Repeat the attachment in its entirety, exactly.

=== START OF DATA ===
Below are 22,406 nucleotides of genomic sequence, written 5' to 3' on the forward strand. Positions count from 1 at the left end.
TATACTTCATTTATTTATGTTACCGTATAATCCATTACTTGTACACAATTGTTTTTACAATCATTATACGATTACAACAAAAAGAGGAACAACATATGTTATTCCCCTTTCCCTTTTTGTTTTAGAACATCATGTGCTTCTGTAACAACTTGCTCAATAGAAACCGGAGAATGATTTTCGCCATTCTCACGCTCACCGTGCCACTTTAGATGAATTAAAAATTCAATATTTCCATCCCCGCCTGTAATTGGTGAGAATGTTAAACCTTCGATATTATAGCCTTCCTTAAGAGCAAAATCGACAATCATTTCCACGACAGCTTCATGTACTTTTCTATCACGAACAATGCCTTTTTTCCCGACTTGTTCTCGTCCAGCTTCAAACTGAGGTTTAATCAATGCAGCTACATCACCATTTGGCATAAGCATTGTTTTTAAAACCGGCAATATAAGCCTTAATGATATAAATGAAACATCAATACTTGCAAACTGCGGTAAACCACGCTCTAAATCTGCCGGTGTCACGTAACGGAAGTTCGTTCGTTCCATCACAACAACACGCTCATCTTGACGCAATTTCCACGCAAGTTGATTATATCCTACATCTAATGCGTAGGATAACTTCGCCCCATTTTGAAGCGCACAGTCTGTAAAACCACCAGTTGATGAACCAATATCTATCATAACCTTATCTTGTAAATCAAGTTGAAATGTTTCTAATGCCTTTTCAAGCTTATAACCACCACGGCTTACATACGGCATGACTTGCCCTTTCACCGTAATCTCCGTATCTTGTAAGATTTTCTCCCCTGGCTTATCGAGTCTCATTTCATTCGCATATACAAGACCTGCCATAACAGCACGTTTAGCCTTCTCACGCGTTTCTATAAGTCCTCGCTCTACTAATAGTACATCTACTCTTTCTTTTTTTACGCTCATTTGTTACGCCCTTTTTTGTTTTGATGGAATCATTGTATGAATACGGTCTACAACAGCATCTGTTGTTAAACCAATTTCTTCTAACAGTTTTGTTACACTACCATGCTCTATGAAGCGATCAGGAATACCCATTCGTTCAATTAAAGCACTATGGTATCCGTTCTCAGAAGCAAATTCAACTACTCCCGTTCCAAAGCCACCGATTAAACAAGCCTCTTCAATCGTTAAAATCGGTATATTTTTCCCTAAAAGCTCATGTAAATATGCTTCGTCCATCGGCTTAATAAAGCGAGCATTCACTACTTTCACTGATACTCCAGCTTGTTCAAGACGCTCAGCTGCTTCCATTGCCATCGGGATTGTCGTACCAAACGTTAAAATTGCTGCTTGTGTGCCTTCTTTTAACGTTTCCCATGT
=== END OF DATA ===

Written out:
Below are 22,406 nucleotides of genomic sequence, written 5' to 3' on the forward strand. Positions count from 1 at the left end.
TATACTTCATTTATTTATGTTACCGTATAATCCATTACTTGTACACAATTGTTTTTACAATCATTATACGATTACAACAAAAAGAGGAACAACATATGTTATTCCCCTTTCCCTTTTTGTTTTAGAACATCATGTGCTTCTGTAACAACTTGCTCAATAGAAACCGGAGAATGATTTTCGCCATTCTCACGCTCACCGTGCCACTTTAGATGAATTAAAAATTCAATATTTCCATCCCCGCCTGTAATTGGTGAGAATGTTAAACCTTCGATATTATAGCCTTCCTTAAGAGCAAAATCGACAATCATTTCCACGACAGCTTCATGTACTTTTCTATCACGAACAATGCCTTTTTTCCCGACTTGTTCTCGTCCAGCTTCAAACTGAGGTTTAATCAATGCAGCTACATCACCATTTGGCATAAGCATTGTTTTTAAAACCGGCAATATAAGCCTTAATGATATAAATGAAACATCAATACTTGCAAACTGCGGTAAACCACGCTCTAAATCTGCCGGTGTCACGTAACGGAAGTTCGTTCGTTCCATCACAACAACACGCTCATCTTGACGCAATTTCCACGCAAGTTGATTATATCCTACATCTAATGCGTAGGATAACTTCGCCCCATTTTGAAGCGCACAGTCTGTAAAACCACCAGTTGATGAACCAATATCTATCATAACCTTATCTTGTAAATCAAGTTGAAATGTTTCTAATGCCTTTTCAAGCTTATAACCACCACGGCTTACATACGGCATGACTTGCCCTTTCACCGTAATCTCCGTATCTTGTAAGATTTTCTCCCCTGGCTTATCGAGTCTCATTTCATTCGCATATACAAGACCTGCCATAACAGCACGTTTAGCCTTCTCACGCGTTTCTATAAGTCCTCGCTCTACTAATAGTACATCTACTCTTTCTTTTTTTACGCTCATTTGTTACGCCCTTTTTTGTTTTGATGGAATCATTGTATGAATACGGTCTACAACAGCATCTGTTGTTAAACCAATTTCTTCTAACAGTTTTGTTACACTACCATGCTCTATGAAGCGATCAGGAATACCCATTCGTTCAATTAAAGCACTATGGTATCCGTTCTCAGAAGCAAATTCAACTACTCCCGTTCCAAAGCCACCGATTAAACAAGCCTCTTCAATCGTTAAAATCGGTATATTTTTCCCTAAAAGCTCATGTAAATATGCTTCGTCCATCGGCTTAATAAAGCGAGCATTCACTACTTTCACTGATACTCCAGCTTGTTCAAGACGCTCAGCTGCTTCCATTGCCATCGGGATTGTCGTACCAAACGTTAAAATTGCTGCTTGTGTGCCTTCTTTTAACGTTTCCCATGT